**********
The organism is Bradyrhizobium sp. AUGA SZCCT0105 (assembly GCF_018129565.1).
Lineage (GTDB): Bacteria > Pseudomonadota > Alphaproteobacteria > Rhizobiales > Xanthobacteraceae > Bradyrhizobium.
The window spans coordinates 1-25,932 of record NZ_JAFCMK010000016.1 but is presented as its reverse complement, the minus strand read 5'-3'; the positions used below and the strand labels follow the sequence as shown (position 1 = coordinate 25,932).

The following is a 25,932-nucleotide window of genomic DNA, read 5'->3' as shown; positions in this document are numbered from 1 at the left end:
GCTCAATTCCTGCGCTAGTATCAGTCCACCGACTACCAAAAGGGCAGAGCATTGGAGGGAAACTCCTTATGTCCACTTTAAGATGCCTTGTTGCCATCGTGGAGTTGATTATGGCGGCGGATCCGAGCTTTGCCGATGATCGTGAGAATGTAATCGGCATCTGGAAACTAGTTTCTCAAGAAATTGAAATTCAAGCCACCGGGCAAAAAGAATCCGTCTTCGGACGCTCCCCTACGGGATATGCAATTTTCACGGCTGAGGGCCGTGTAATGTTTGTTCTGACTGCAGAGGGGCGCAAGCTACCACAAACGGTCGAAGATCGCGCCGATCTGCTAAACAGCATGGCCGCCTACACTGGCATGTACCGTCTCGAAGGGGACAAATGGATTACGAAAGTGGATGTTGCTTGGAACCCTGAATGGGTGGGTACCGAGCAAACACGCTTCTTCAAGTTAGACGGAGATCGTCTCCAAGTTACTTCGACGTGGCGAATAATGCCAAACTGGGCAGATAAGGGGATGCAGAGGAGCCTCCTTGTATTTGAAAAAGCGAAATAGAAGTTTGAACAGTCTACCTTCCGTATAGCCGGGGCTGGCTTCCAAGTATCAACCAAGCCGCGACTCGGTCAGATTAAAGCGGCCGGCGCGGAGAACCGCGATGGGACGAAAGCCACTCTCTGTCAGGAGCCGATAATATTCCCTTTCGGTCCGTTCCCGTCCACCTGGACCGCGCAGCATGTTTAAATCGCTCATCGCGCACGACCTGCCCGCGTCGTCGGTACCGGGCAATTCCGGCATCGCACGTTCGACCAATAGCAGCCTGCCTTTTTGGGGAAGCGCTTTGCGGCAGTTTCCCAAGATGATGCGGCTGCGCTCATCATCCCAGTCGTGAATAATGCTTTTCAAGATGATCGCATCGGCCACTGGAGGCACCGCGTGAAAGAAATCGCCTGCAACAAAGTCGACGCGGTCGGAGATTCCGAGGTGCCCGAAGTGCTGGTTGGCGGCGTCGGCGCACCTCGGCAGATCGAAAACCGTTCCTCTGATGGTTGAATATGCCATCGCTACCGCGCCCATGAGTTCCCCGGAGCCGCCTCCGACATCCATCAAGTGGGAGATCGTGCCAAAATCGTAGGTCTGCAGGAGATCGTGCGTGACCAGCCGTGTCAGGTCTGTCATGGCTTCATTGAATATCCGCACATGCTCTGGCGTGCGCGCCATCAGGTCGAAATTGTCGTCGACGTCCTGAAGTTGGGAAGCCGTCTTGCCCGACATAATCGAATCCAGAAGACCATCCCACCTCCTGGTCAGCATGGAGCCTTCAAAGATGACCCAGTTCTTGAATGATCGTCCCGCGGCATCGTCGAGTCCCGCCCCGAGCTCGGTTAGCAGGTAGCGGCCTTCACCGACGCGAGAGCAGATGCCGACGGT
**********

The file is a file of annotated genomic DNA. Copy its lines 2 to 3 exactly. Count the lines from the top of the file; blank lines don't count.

Lineage (GTDB): Bacteria > Pseudomonadota > Alphaproteobacteria > Rhizobiales > Xanthobacteraceae > Bradyrhizobium.
The window spans coordinates 1-25,932 of record NZ_JAFCMK010000016.1 but is presented as its reverse complement, the minus strand read 5'-3'; the positions used below and the strand labels follow the sequence as shown (position 1 = coordinate 25,932).